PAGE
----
Fintech Insights

How to capture crypto market growth

Jason Baldesare | VP, Strategy, Capital Markets, FIS

July 26, 2021

Nearly a quarter of corporations are investing in blockchain or digital currencies in the coming year, according to the 2021 FIS Readiness Report. The institutional investment community is further behind: only 7% of buy-side respondents see providing middle- and back-office support for digital assets as a path to growth. What do both groups know that the others don’t?

Certainly, the crypto market cap is growing by leaps and bounds – 150% CAGR in past three years, reaching $1.6T in value. And it’s being led by two digital currencies: Bitcoin, the leading retail and institutional coin being invested in, and Ethereum, the coin that appears poised to drive many of the Decentralized Finance (Defi) smart contract protocols that will shape the future of capital markets.

Despite its recent volatility, crypto has gained significant institutional interest, particularly in the past two years:

  • 30% growth in the number of institutions that hold more than 1,000 Bitcoins over the past year
  • The current market value held by institutions is now greater than retail holdings
  • 6 crypto ETF applications were filed in the past 12 months
  • Cryptocurrency funds now have $60B+ in AUM
  • 400% growth in Defi token market cap through June 2021, with $115B+ in assets locked in Defi protocols

FinTech has the opportunity to drive this growth for our capital markets clients with a crypto and digital assets institutional platform. This “platform” needs to function in the same way an investment operations platform performs for more mature asset classes. Specifically:

  • Managers, investors and corporations need to be able to acquire and trade these crypto assets on their own behalf or that of their clients.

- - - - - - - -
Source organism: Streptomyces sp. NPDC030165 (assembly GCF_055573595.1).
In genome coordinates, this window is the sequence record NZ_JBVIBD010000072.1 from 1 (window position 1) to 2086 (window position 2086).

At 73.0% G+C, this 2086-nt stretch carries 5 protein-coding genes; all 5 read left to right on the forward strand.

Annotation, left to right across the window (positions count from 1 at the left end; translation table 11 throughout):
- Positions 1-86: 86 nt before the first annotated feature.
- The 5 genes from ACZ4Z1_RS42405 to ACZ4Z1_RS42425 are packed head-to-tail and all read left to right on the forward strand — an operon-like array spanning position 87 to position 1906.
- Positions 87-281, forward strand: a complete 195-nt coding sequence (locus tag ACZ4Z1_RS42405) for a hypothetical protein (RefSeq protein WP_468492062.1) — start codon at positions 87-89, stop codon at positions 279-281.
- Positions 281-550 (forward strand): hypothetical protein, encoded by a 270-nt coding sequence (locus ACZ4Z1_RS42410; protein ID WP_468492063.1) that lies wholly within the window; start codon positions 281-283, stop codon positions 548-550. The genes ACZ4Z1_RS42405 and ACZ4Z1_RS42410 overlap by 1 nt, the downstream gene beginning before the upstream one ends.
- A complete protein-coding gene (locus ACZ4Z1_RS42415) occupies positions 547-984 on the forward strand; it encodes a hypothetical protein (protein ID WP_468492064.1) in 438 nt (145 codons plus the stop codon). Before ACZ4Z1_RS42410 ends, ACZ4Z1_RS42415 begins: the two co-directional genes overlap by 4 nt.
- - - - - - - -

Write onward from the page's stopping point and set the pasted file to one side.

• They need market makers, multiple product options and exchange connectivity.
  • They need pre- and post-trade compliance functionality.
  • Once the crypto assets are acquired, they need to be custodied, accounted for (standalone or as part of a portfolio) and reconciled between the accounting and custody books.
  • They need to be priced and marked to market on a regular basis.
  • Finally, they need to be able to report on them from a regulatory perspective and provide reporting to their clients on performance.

Simple enough. Asset managers and corporations can do this today, so they can immediately start executing these same functions for cryptocurrency… right?

Unfortunately, it’s not that easy. Delivering on this integrated crypto platform poses a challenge for even established crypto players, as the technology and architectures underpinning many of these requirements are far more complex than those required to support a retail customer base or established asset classes in the institutional space.

On top of that, the market is still learning about cryptocurrency and the blockchain technology that supports it – along with the evolving regulatory dimension, as regulators around the world move to bring crypto trading under their supervision. Because don’t forget regulators around the world are racing to catch up with legislation to support stability and credibility of smart contracts, tokens and value transfer.

All of this makes creation and execution of a fully integrated crypto platform more challenging. But it’s certainly not impossible. The building blocks are there. As more and more investors look to add crypto to their portfolios and more corporations add it to their balance sheets, we’ll see the emergence of more mainstream technology and services platforms to support this infrastructure. And then the race will really be on.